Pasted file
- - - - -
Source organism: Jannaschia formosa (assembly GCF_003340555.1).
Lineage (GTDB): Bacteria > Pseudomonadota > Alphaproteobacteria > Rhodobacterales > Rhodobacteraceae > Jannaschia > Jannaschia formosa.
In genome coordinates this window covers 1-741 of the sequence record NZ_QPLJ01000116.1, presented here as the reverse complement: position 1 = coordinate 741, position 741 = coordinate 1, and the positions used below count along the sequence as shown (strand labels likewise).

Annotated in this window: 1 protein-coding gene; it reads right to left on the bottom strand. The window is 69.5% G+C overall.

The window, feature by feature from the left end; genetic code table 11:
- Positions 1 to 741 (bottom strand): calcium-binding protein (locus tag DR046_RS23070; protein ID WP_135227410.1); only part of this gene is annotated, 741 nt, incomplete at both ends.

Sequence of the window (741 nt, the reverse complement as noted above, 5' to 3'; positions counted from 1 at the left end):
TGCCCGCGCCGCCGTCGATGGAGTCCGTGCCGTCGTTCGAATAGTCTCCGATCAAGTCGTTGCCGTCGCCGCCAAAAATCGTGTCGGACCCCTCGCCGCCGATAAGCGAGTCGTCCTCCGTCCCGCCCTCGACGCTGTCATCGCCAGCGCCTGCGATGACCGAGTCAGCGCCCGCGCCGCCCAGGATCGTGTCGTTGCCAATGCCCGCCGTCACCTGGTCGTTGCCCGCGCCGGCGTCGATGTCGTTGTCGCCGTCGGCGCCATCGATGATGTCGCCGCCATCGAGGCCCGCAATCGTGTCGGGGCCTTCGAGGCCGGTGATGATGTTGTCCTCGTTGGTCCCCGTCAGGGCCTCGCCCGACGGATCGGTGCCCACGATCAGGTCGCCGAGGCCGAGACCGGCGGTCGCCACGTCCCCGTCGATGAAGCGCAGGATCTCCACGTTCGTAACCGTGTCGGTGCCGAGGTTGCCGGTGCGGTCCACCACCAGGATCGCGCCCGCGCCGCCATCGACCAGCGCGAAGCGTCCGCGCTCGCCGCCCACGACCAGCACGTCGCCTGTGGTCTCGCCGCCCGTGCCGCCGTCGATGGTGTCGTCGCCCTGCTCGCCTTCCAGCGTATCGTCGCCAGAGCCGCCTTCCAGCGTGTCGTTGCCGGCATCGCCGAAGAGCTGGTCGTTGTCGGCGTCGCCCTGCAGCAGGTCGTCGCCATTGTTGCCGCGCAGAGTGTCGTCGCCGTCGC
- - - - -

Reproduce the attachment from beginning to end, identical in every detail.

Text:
Source organism: Jannaschia formosa (assembly GCF_003340555.1).
Lineage (GTDB): Bacteria > Pseudomonadota > Alphaproteobacteria > Rhodobacterales > Rhodobacteraceae > Jannaschia > Jannaschia formosa.
In genome coordinates this window covers 1-741 of the sequence record NZ_QPLJ01000116.1, presented here as the reverse complement: position 1 = coordinate 741, position 741 = coordinate 1, and the positions used below count along the sequence as shown (strand labels likewise).

Annotated in this window: 1 protein-coding gene; it reads right to left on the bottom strand. The window is 69.5% G+C overall.

The window, feature by feature from the left end; genetic code table 11:
- Positions 1 to 741 (bottom strand): calcium-binding protein (locus tag DR046_RS23070; protein ID WP_135227410.1); only part of this gene is annotated, 741 nt, incomplete at both ends.

Sequence of the window (741 nt, the reverse complement as noted above, 5' to 3'; positions counted from 1 at the left end):
TGCCCGCGCCGCCGTCGATGGAGTCCGTGCCGTCGTTCGAATAGTCTCCGATCAAGTCGTTGCCGTCGCCGCCAAAAATCGTGTCGGACCCCTCGCCGCCGATAAGCGAGTCGTCCTCCGTCCCGCCCTCGACGCTGTCATCGCCAGCGCCTGCGATGACCGAGTCAGCGCCCGCGCCGCCCAGGATCGTGTCGTTGCCAATGCCCGCCGTCACCTGGTCGTTGCCCGCGCCGGCGTCGATGTCGTTGTCGCCGTCGGCGCCATCGATGATGTCGCCGCCATCGAGGCCCGCAATCGTGTCGGGGCCTTCGAGGCCGGTGATGATGTTGTCCTCGTTGGTCCCCGTCAGGGCCTCGCCCGACGGATCGGTGCCCACGATCAGGTCGCCGAGGCCGAGACCGGCGGTCGCCACGTCCCCGTCGATGAAGCGCAGGATCTCCACGTTCGTAACCGTGTCGGTGCCGAGGTTGCCGGTGCGGTCCACCACCAGGATCGCGCCCGCGCCGCCATCGACCAGCGCGAAGCGTCCGCGCTCGCCGCCCACGACCAGCACGTCGCCTGTGGTCTCGCCGCCCGTGCCGCCGTCGATGGTGTCGTCGCCCTGCTCGCCTTCCAGCGTATCGTCGCCAGAGCCGCCTTCCAGCGTGTCGTTGCCGGCATCGCCGAAGAGCTGGTCGTTGTCGGCGTCGCCCTGCAGCAGGTCGTCGCCATTGTTGCCGCGCAGAGTGTCGTCGCCGTCGC